Adding the secret crackly ingredient

Adding the secret crackly ingredient

Despite its healthy ingredients, it’s very good and makes both a great snack and a great breakfast. We keep it in the freezer pre-sliced so we can just grab a slice, pop it in the toaster, butter it up, and munch away.



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NoCoPoMo – Week 4

And for our last installment of NoCoPoMo (for this year, anyway, it was so much fun I might have to repeat next year!) we have: Incredibly Mediocre Shredded Chicken! Woot! At least Nate has been eating the leftovers of this, so it must have been better than the pulled pork from week 1.5 that has been sitting in the freezer. I thought it was good when we ate it, but apparently after some distance and consideration it was decided to be “not good.” I think it’s just a barbecue sauce preference.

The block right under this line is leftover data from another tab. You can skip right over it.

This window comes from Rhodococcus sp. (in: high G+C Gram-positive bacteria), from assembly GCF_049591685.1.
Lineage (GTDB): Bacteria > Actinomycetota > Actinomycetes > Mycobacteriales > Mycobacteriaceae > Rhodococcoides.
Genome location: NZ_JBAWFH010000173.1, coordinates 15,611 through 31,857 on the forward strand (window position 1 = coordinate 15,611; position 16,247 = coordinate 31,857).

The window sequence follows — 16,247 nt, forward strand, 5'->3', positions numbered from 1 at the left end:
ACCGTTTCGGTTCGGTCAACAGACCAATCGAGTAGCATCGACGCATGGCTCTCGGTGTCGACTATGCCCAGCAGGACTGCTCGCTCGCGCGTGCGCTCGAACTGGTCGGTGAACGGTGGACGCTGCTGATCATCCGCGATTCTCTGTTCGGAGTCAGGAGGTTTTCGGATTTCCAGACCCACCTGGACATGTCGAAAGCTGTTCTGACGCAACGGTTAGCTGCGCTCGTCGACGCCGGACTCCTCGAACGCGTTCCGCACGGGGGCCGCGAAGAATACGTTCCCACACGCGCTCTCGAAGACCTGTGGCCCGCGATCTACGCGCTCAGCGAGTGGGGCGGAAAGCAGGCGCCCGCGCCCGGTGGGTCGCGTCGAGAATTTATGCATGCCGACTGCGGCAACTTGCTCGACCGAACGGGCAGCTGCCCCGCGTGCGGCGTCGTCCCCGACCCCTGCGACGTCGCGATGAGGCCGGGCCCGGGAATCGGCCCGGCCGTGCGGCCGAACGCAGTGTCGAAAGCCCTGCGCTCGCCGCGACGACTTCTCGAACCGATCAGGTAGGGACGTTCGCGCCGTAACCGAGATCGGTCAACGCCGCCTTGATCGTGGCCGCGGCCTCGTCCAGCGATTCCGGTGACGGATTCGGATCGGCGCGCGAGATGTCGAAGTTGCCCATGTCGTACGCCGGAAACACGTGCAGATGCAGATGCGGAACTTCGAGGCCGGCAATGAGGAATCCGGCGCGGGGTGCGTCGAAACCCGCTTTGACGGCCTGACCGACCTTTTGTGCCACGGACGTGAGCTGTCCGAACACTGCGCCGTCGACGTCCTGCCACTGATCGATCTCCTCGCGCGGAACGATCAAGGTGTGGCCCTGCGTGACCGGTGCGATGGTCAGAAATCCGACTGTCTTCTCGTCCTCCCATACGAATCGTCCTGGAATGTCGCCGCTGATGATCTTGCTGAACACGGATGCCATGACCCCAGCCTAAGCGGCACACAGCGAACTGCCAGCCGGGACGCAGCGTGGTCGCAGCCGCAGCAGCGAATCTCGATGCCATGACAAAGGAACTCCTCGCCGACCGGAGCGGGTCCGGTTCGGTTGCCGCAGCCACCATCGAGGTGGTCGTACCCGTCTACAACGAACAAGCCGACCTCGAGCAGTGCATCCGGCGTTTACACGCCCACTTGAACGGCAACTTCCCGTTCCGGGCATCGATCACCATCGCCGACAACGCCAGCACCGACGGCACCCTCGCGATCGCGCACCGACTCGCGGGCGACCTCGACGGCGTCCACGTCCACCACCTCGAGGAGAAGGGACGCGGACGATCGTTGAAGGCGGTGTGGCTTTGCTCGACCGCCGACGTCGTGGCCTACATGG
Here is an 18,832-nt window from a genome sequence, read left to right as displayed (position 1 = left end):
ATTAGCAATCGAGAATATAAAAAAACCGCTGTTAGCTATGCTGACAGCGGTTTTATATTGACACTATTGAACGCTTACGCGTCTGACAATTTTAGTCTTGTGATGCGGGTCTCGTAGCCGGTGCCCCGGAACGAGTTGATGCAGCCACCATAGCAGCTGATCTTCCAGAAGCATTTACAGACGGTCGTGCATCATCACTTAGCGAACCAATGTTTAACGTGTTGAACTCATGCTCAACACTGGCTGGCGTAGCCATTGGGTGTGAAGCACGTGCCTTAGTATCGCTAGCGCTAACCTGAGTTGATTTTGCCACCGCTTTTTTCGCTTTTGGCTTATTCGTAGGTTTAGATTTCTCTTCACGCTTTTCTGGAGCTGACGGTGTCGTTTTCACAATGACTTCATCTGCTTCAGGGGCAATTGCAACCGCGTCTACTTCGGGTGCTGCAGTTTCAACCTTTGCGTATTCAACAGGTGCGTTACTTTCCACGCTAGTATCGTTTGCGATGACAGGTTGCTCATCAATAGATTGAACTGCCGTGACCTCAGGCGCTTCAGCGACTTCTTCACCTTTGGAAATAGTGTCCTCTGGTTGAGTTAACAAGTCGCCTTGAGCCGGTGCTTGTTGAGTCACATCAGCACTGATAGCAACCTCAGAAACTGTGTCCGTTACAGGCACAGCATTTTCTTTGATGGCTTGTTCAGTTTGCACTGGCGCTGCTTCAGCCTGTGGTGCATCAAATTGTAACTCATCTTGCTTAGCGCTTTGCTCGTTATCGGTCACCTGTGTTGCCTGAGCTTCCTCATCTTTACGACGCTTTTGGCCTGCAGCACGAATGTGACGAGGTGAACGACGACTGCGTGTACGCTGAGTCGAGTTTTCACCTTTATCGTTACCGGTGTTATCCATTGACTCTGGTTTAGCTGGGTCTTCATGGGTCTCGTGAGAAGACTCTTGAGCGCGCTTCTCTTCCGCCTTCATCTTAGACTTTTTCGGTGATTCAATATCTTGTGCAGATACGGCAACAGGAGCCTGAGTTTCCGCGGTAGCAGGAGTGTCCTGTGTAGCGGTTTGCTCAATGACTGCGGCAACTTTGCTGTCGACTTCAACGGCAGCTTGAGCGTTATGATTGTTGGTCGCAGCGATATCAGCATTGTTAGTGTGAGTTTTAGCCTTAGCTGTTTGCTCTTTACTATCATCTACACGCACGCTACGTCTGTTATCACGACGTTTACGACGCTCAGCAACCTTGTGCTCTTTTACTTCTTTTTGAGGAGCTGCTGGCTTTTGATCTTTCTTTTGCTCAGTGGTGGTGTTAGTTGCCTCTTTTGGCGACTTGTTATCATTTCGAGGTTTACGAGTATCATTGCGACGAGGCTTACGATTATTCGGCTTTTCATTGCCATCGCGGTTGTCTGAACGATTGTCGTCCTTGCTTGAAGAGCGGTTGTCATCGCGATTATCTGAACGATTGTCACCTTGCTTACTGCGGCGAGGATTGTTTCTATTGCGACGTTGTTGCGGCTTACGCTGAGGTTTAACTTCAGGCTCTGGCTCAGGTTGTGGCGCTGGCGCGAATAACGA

This recipe was for tostadas, but I just made the chicken, then we mushed together our own tacos. I didn’t think there was anything special about the chicken, but it made good taco stuffing! It’s nice to mix it up from the ground beef every so often.

Adapted from the Chicken Tostadas recipe from Better Homes and Gardens The Ultimate Slow Cooker Book:

  • 3 tbsp chili powder
  • 3 tbsp lime juice
  • 2 fresh jalapeno peppers, seeded & finely chopped
  • 1/4 tsp bottled hot pepper sauce
  • 8 (8!) cloves garlic, minced
  • 1 medium onion, sliced and separated into rings
  • 2 lbs skinless, boneless chicken thighs

Combine chili powder, lime juice, jalapenos, hot pepper sauce, and garlic in slow cooker. Add onion, top with chicken. Cook on low heat for 5-6 hours or high heat for 2 1/2 to 3 hours. Remove chicken and onion from cooker; reserve 1/2 c cooking liquid. Pull chicken into shreds. Combine chicken, onion, and cooking liquid in bowl.